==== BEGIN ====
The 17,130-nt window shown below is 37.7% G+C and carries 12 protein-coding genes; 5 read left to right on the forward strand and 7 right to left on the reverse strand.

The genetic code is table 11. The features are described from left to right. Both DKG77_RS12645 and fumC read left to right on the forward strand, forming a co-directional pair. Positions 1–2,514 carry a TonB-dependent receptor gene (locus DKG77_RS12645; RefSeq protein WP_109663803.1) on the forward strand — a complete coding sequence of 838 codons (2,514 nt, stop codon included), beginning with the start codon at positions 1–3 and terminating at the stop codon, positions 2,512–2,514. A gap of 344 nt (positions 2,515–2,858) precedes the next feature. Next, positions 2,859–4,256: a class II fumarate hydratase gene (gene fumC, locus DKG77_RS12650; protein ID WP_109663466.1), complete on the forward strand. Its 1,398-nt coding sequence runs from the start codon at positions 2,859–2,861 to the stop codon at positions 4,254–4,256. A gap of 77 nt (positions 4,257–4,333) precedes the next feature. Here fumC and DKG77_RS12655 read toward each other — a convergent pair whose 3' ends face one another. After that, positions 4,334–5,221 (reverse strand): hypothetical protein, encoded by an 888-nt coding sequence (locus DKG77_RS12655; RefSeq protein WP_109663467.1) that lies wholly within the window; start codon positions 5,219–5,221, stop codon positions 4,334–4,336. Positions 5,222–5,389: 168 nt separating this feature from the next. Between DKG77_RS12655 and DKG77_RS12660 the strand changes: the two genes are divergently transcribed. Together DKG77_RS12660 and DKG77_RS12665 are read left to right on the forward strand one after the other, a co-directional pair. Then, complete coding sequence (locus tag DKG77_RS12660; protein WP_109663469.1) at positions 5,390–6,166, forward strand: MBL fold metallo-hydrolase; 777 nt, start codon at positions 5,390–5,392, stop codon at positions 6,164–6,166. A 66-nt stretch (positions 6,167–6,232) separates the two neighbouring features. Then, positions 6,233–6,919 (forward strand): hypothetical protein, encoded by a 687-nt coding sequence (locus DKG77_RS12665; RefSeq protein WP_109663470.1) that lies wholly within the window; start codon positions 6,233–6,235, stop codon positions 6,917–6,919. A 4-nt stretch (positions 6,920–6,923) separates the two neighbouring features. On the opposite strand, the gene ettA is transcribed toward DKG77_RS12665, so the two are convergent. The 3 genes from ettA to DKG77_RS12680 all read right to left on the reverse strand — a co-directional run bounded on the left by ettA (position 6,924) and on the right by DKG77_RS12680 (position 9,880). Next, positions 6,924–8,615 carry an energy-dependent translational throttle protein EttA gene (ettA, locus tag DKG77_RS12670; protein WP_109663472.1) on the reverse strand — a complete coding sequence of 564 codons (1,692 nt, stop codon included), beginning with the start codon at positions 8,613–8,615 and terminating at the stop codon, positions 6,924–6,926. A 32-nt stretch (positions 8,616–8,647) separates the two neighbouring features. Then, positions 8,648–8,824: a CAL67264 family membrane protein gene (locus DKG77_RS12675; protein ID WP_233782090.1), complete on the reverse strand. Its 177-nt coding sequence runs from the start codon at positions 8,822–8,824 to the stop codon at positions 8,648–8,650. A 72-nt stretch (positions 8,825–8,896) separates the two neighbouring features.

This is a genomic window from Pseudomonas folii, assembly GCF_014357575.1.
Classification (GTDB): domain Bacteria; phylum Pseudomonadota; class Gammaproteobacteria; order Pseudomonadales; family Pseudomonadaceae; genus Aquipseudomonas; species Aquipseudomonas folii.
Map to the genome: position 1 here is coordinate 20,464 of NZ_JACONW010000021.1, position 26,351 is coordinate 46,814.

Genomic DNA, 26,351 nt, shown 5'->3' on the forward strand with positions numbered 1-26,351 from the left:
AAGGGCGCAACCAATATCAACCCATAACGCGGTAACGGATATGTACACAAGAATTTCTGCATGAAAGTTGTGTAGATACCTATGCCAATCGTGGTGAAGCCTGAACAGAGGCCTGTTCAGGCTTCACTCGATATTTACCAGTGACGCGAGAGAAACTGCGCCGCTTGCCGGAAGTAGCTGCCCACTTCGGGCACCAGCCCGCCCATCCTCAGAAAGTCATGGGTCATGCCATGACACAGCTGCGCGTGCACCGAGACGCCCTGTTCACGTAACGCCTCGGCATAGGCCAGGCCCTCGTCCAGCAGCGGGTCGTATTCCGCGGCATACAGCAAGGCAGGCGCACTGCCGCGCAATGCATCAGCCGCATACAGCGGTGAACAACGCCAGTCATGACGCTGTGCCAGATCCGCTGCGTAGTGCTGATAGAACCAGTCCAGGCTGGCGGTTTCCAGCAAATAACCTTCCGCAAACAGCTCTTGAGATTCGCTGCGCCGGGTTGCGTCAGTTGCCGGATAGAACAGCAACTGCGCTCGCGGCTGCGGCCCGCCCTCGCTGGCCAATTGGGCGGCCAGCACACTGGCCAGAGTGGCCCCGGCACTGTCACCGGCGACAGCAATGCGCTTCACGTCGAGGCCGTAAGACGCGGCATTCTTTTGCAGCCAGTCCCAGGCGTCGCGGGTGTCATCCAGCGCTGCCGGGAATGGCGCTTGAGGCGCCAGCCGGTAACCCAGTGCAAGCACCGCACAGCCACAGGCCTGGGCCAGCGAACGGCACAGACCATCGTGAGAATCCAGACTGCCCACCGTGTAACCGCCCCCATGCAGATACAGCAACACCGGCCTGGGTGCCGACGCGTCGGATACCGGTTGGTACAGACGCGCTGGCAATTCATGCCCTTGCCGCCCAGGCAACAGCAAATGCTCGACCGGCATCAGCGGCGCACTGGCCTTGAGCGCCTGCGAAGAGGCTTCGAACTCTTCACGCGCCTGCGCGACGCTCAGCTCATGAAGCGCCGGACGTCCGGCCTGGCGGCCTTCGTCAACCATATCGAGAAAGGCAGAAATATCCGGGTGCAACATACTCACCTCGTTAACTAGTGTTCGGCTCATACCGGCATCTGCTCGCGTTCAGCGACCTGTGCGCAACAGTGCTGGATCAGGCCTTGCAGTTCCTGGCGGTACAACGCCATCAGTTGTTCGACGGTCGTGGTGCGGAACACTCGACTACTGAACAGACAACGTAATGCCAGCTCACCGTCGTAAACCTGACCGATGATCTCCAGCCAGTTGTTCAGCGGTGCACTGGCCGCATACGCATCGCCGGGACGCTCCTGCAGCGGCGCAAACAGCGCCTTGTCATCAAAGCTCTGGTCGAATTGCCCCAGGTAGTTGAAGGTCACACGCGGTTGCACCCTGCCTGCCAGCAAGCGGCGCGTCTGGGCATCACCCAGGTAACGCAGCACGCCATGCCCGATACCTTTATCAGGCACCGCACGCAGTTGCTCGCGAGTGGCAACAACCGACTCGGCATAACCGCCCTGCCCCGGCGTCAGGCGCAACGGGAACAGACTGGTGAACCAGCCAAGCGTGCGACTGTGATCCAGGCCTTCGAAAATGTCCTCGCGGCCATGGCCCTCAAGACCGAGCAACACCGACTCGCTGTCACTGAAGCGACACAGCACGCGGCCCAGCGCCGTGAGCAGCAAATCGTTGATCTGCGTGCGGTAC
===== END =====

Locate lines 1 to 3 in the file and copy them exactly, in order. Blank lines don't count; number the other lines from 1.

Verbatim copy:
The 17,130-nt window shown below is 37.7% G+C and carries 12 protein-coding genes; 5 read left to right on the forward strand and 7 right to left on the reverse strand.

The genetic code is table 11. The features are described from left to right. Both DKG77_RS12645 and fumC read left to right on the forward strand, forming a co-directional pair. Positions 1–2,514 carry a TonB-dependent receptor gene (locus DKG77_RS12645; RefSeq protein WP_109663803.1) on the forward strand — a complete coding sequence of 838 codons (2,514 nt, stop codon included), beginning with the start codon at positions 1–3 and terminating at the stop codon, positions 2,512–2,514. A gap of 344 nt (positions 2,515–2,858) precedes the next feature. Next, positions 2,859–4,256: a class II fumarate hydratase gene (gene fumC, locus DKG77_RS12650; protein ID WP_109663466.1), complete on the forward strand. Its 1,398-nt coding sequence runs from the start codon at positions 2,859–2,861 to the stop codon at positions 4,254–4,256. A gap of 77 nt (positions 4,257–4,333) precedes the next feature. Here fumC and DKG77_RS12655 read toward each other — a convergent pair whose 3' ends face one another. After that, positions 4,334–5,221 (reverse strand): hypothetical protein, encoded by an 888-nt coding sequence (locus DKG77_RS12655; RefSeq protein WP_109663467.1) that lies wholly within the window; start codon positions 5,219–5,221, stop codon positions 4,334–4,336. Positions 5,222–5,389: 168 nt separating this feature from the next. Between DKG77_RS12655 and DKG77_RS12660 the strand changes: the two genes are divergently transcribed. Together DKG77_RS12660 and DKG77_RS12665 are read left to right on the forward strand one after the other, a co-directional pair. Then, complete coding sequence (locus tag DKG77_RS12660; protein WP_109663469.1) at positions 5,390–6,166, forward strand: MBL fold metallo-hydrolase; 777 nt, start codon at positions 5,390–5,392, stop codon at positions 6,164–6,166. A 66-nt stretch (positions 6,167–6,232) separates the two neighbouring features. Then, positions 6,233–6,919 (forward strand): hypothetical protein, encoded by a 687-nt coding sequence (locus DKG77_RS12665; RefSeq protein WP_109663470.1) that lies wholly within the window; start codon positions 6,233–6,235, stop codon positions 6,917–6,919. A 4-nt stretch (positions 6,920–6,923) separates the two neighbouring features. On the opposite strand, the gene ettA is transcribed toward DKG77_RS12665, so the two are convergent. The 3 genes from ettA to DKG77_RS12680 all read right to left on the reverse strand — a co-directional run bounded on the left by ettA (position 6,924) and on the right by DKG77_RS12680 (position 9,880). Next, positions 6,924–8,615 carry an energy-dependent translational throttle protein EttA gene (ettA, locus tag DKG77_RS12670; protein WP_109663472.1) on the reverse strand — a complete coding sequence of 564 codons (1,692 nt, stop codon included), beginning with the start codon at positions 8,613–8,615 and terminating at the stop codon, positions 6,924–6,926. A 32-nt stretch (positions 8,616–8,647) separates the two neighbouring features. Then, positions 8,648–8,824: a CAL67264 family membrane protein gene (locus DKG77_RS12675; protein ID WP_233782090.1), complete on the reverse strand. Its 177-nt coding sequence runs from the start codon at positions 8,822–8,824 to the stop codon at positions 8,648–8,650. A 72-nt stretch (positions 8,825–8,896) separates the two neighbouring features.

This is a genomic window from Pseudomonas folii, assembly GCF_014357575.1.